Johns Hopkins Medicine and Aspen Institute Unveil Blueprint to Advance Health and Wellbeing Through the Arts

December 1, 2021

Scientists, Artists, and Technologists Collaborate on New Strategy to Maximize Healing Power of the Arts

Contacts: Megan Howard
International Arts + Mind Lab, Pedersen Brain Science Institute
Johns Hopkins University School of Medicine>

Jon Purves
The Aspen Institute 

Washington, DC, December 1, 2021
Today, a broad-based group of scientists, artists, clinicians, technology pioneers, and healthcare leaders are releasing an action plan that partners science, the arts, and technology to improve the health and wellbeing of individuals and communities around the globe. NeuroArts Blueprint: Advancing the Science of Arts, Health, and Wellbeing will be presented at a virtual event that includes remarks by Renée Fleming, soprano and artistic advisor to the John F. Kennedy Center for the Performing Arts, and Francis Collins, director of the National Institutes of Health. A closing performance features the Alvin Ailey Dance Theater.

The NeuroArts Blueprint offers a set of bold, culture-changing steps to cultivate the emerging field of neuroarts—the study of how the arts and aesthetic experiences measurably change the brain, body, and behavior and how this knowledge can be used to improve health and wellbeing.

“Basic and clinical science explain how music, dance, theatre, visual arts, and many other art modalities engage multiple biological systems simultaneously,” said Eric Nestler, MD, PhD, neuroscientist and dean of Academic and Scientific Affairs at the Icahn School of Medicine at Mount Sinai. “The health benefits of the arts extend across the lifespan, from enhancing early childhood development to reducing the symptoms of Alzheimer’s disease.”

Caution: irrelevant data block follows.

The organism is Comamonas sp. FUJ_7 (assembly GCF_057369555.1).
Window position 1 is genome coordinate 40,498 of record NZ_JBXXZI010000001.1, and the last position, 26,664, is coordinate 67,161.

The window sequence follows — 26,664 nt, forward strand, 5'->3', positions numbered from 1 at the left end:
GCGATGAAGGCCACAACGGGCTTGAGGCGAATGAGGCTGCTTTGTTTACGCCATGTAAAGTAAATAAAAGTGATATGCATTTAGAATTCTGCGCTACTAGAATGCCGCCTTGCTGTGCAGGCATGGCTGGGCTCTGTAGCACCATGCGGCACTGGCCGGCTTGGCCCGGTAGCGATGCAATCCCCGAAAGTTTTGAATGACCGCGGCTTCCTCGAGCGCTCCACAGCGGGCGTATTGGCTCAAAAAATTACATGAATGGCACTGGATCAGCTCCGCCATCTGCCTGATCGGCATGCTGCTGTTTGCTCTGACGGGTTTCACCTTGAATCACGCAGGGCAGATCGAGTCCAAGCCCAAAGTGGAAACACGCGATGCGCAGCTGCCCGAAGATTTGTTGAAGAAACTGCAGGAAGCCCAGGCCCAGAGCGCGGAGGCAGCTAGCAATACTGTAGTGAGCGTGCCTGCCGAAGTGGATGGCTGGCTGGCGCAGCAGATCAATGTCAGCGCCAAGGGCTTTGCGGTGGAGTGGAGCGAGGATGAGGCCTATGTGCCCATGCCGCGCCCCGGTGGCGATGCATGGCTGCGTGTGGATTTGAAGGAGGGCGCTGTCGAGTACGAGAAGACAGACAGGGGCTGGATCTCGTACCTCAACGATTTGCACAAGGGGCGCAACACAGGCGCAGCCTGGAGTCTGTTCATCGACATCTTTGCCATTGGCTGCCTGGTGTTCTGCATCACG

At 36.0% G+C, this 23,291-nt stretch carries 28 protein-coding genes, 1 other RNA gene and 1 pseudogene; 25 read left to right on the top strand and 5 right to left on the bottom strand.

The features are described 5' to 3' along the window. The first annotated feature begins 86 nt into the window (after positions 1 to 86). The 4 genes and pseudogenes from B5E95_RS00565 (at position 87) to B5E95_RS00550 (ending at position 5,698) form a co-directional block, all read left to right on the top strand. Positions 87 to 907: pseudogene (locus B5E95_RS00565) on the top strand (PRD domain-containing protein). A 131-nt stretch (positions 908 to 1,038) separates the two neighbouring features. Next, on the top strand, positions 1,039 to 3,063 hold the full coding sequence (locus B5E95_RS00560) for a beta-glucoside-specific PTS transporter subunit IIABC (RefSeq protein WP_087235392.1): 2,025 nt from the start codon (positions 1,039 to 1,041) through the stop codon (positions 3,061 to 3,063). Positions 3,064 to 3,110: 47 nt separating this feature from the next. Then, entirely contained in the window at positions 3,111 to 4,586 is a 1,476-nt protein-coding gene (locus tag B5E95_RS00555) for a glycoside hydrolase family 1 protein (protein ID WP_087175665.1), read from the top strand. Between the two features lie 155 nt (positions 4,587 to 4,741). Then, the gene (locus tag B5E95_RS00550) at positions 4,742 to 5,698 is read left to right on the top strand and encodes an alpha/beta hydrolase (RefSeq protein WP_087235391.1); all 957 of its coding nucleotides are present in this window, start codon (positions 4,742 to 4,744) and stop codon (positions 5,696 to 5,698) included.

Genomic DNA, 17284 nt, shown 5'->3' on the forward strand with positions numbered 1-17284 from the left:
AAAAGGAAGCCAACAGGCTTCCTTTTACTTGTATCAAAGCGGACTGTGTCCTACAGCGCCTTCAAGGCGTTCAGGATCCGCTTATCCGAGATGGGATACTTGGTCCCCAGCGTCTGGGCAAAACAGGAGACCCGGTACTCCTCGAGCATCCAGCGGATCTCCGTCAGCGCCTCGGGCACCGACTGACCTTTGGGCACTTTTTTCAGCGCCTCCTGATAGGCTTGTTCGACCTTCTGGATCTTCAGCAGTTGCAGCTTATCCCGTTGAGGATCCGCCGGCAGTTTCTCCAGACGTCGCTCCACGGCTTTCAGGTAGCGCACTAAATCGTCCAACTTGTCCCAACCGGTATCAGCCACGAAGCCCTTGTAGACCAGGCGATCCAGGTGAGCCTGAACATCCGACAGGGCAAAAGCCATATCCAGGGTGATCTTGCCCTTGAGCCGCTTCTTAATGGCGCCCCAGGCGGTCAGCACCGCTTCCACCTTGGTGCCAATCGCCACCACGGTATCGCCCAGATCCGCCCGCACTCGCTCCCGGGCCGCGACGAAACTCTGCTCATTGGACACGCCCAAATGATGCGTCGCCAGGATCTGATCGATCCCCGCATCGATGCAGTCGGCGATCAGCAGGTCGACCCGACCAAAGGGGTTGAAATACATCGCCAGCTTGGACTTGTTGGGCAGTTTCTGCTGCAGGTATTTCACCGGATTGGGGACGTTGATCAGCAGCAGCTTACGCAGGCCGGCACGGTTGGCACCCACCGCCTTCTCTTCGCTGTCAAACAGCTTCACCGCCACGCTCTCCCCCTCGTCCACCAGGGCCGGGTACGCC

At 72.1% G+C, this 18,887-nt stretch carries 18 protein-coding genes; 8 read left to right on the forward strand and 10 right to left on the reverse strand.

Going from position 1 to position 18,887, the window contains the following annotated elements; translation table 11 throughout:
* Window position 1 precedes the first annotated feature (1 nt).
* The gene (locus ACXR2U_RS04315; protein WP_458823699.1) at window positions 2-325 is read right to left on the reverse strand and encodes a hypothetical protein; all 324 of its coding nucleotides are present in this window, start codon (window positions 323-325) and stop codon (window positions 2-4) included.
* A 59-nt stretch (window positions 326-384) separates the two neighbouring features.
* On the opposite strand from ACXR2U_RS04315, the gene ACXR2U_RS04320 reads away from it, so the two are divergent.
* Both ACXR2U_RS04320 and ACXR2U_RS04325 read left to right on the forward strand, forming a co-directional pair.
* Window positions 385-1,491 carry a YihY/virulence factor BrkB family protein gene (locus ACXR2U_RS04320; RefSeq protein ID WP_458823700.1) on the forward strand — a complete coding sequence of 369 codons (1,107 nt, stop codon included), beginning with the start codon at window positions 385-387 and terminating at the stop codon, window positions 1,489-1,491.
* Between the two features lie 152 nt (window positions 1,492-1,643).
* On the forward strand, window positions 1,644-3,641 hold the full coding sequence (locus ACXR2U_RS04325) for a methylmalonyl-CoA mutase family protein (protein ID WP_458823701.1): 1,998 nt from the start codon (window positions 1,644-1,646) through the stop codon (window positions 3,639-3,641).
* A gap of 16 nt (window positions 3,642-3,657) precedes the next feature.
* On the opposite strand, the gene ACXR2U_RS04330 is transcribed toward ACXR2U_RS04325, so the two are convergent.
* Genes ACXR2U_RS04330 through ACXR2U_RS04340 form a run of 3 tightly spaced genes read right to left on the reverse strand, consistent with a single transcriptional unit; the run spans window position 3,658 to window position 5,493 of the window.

The NeuroArts Blueprint initiative is led by the International Arts + Mind Lab (IAM Lab) Center for Applied Neuroaesthetics from the Pedersen Brain Science Institute at Johns Hopkins University School of Medicine, and the Health, Medicine & Society (HMS) Program of the Aspen Institute. Four pioneers in the sciences and the arts guide the work as Advisory Council cochairs: Renée Fleming, Eric Nestler, Michael Paseornek and Anna Deavere Smith. The initiative is co-directed by Susan Magsamen, executive director of IAM Lab, and Ruth J. Katz, executive director of HMS.

“It will take a sustained and collective effort over many years to realize the full potential of the arts for health and wellbeing,” said Renée Fleming. “But the passion, the expertise, the drive are abundant. This is our moment.”

Advances in technology, including brain imaging, novel biomarkers, and artificial intelligence, have accelerated scientific discoveries over the past two decades. But the report explains that fragmentation has made it difficult to take full advantage of the new knowledge. “Scientists, artists, and technology pioneers are already working at the edges of innovation in their own fields to elevate art as essential to wellbeing, but they have too often been siloed,” said Michael Paseornek, former president and founder of motion picture production at Lionsgate. “Bringing them together is pure alchemy.”